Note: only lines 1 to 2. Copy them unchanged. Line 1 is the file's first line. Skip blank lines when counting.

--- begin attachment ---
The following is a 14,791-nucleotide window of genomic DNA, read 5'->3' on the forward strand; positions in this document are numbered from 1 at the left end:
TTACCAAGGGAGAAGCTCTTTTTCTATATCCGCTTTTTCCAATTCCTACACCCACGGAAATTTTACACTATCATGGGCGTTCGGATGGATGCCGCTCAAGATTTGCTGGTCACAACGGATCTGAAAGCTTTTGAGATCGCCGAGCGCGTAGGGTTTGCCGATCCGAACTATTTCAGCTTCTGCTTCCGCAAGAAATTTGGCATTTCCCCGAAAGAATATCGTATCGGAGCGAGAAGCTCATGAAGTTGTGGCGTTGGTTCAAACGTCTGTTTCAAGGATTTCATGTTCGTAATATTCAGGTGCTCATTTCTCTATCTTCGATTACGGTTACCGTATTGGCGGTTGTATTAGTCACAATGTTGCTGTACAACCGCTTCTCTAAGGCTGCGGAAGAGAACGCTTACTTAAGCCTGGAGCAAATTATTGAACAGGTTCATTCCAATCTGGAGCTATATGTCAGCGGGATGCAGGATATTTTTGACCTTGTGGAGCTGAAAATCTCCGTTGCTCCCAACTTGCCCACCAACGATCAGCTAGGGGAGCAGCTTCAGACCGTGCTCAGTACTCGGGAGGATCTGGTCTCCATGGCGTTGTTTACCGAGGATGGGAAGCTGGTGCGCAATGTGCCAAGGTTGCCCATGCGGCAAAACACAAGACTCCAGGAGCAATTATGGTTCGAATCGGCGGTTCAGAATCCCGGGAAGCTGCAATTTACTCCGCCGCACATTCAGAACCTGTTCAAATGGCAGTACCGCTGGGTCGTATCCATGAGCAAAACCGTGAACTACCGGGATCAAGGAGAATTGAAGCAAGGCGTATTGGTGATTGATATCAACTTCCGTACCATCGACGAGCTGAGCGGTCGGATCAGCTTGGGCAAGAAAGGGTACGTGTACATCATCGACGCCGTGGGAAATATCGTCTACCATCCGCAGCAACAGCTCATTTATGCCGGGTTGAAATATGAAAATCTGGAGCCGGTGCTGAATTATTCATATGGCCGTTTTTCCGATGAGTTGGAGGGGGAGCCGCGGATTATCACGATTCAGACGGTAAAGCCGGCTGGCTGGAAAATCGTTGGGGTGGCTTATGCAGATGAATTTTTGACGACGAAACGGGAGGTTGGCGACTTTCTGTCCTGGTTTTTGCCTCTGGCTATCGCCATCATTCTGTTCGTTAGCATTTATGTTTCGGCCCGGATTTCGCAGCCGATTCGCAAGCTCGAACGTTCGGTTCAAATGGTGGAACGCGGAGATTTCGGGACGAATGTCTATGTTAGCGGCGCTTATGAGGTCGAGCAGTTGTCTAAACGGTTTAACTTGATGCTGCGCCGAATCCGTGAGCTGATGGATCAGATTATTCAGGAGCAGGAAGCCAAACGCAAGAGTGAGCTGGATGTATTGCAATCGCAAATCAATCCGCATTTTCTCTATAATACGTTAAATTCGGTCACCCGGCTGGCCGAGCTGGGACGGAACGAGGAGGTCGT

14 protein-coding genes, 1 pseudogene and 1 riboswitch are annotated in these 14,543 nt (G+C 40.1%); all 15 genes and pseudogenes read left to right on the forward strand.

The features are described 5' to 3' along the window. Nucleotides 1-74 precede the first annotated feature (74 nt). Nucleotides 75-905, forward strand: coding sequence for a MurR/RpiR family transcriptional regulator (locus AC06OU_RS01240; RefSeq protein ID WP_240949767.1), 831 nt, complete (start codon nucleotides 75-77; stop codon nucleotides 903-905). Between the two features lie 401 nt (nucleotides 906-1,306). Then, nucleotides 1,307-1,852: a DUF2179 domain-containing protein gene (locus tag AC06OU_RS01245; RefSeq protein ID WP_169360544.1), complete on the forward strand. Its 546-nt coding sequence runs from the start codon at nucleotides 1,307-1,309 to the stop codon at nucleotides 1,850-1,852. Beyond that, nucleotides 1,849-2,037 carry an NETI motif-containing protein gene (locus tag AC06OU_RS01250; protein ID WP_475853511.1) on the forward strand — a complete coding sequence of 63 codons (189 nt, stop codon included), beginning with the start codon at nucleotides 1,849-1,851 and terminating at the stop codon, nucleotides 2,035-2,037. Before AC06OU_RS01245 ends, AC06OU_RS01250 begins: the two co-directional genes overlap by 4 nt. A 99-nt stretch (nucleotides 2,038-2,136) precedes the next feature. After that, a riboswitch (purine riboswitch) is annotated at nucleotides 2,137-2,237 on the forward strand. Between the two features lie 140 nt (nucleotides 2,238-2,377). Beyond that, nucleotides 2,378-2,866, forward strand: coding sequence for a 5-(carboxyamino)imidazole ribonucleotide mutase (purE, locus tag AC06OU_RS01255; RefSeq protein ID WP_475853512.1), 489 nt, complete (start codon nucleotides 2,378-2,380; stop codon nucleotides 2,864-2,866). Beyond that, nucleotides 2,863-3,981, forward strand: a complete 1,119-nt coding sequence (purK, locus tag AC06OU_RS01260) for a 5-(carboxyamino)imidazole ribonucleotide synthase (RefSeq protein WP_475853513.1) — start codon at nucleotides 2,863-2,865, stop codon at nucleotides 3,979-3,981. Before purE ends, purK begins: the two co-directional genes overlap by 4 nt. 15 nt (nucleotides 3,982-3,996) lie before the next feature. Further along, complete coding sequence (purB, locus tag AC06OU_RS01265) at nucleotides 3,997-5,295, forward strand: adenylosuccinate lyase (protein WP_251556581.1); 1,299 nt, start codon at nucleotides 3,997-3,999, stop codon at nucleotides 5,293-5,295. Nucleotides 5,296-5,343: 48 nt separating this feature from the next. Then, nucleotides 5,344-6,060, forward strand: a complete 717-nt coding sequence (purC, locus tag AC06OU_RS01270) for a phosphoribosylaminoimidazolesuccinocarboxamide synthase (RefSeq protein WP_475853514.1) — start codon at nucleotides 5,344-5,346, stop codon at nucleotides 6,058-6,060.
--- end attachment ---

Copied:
The following is a 14,791-nucleotide window of genomic DNA, read 5'->3' on the forward strand; positions in this document are numbered from 1 at the left end:
TTACCAAGGGAGAAGCTCTTTTTCTATATCCGCTTTTTCCAATTCCTACACCCACGGAAATTTTACACTATCATGGGCGTTCGGATGGATGCCGCTCAAGATTTGCTGGTCACAACGGATCTGAAAGCTTTTGAGATCGCCGAGCGCGTAGGGTTTGCCGATCCGAACTATTTCAGCTTCTGCTTCCGCAAGAAATTTGGCATTTCCCCGAAAGAATATCGTATCGGAGCGAGAAGCTCATGAAGTTGTGGCGTTGGTTCAAACGTCTGTTTCAAGGATTTCATGTTCGTAATATTCAGGTGCTCATTTCTCTATCTTCGATTACGGTTACCGTATTGGCGGTTGTATTAGTCACAATGTTGCTGTACAACCGCTTCTCTAAGGCTGCGGAAGAGAACGCTTACTTAAGCCTGGAGCAAATTATTGAACAGGTTCATTCCAATCTGGAGCTATATGTCAGCGGGATGCAGGATATTTTTGACCTTGTGGAGCTGAAAATCTCCGTTGCTCCCAACTTGCCCACCAACGATCAGCTAGGGGAGCAGCTTCAGACCGTGCTCAGTACTCGGGAGGATCTGGTCTCCATGGCGTTGTTTACCGAGGATGGGAAGCTGGTGCGCAATGTGCCAAGGTTGCCCATGCGGCAAAACACAAGACTCCAGGAGCAATTATGGTTCGAATCGGCGGTTCAGAATCCCGGGAAGCTGCAATTTACTCCGCCGCACATTCAGAACCTGTTCAAATGGCAGTACCGCTGGGTCGTATCCATGAGCAAAACCGTGAACTACCGGGATCAAGGAGAATTGAAGCAAGGCGTATTGGTGATTGATATCAACTTCCGTACCATCGACGAGCTGAGCGGTCGGATCAGCTTGGGCAAGAAAGGGTACGTGTACATCATCGACGCCGTGGGAAATATCGTCTACCATCCGCAGCAACAGCTCATTTATGCCGGGTTGAAATATGAAAATCTGGAGCCGGTGCTGAATTATTCATATGGCCGTTTTTCCGATGAGTTGGAGGGGGAGCCGCGGATTATCACGATTCAGACGGTAAAGCCGGCTGGCTGGAAAATCGTTGGGGTGGCTTATGCAGATGAATTTTTGACGACGAAACGGGAGGTTGGCGACTTTCTGTCCTGGTTTTTGCCTCTGGCTATCGCCATCATTCTGTTCGTTAGCATTTATGTTTCGGCCCGGATTTCGCAGCCGATTCGCAAGCTCGAACGTTCGGTTCAAATGGTGGAACGCGGAGATTTCGGGACGAATGTCTATGTTAGCGGCGCTTATGAGGTCGAGCAGTTGTCTAAACGGTTTAACTTGATGCTGCGCCGAATCCGTGAGCTGATGGATCAGATTATTCAGGAGCAGGAAGCCAAACGCAAGAGTGAGCTGGATGTATTGCAATCGCAAATCAATCCGCATTTTCTCTATAATACGTTAAATTCGGTCACCCGGCTGGCCGAGCTGGGACGGAACGAGGAGGTCGT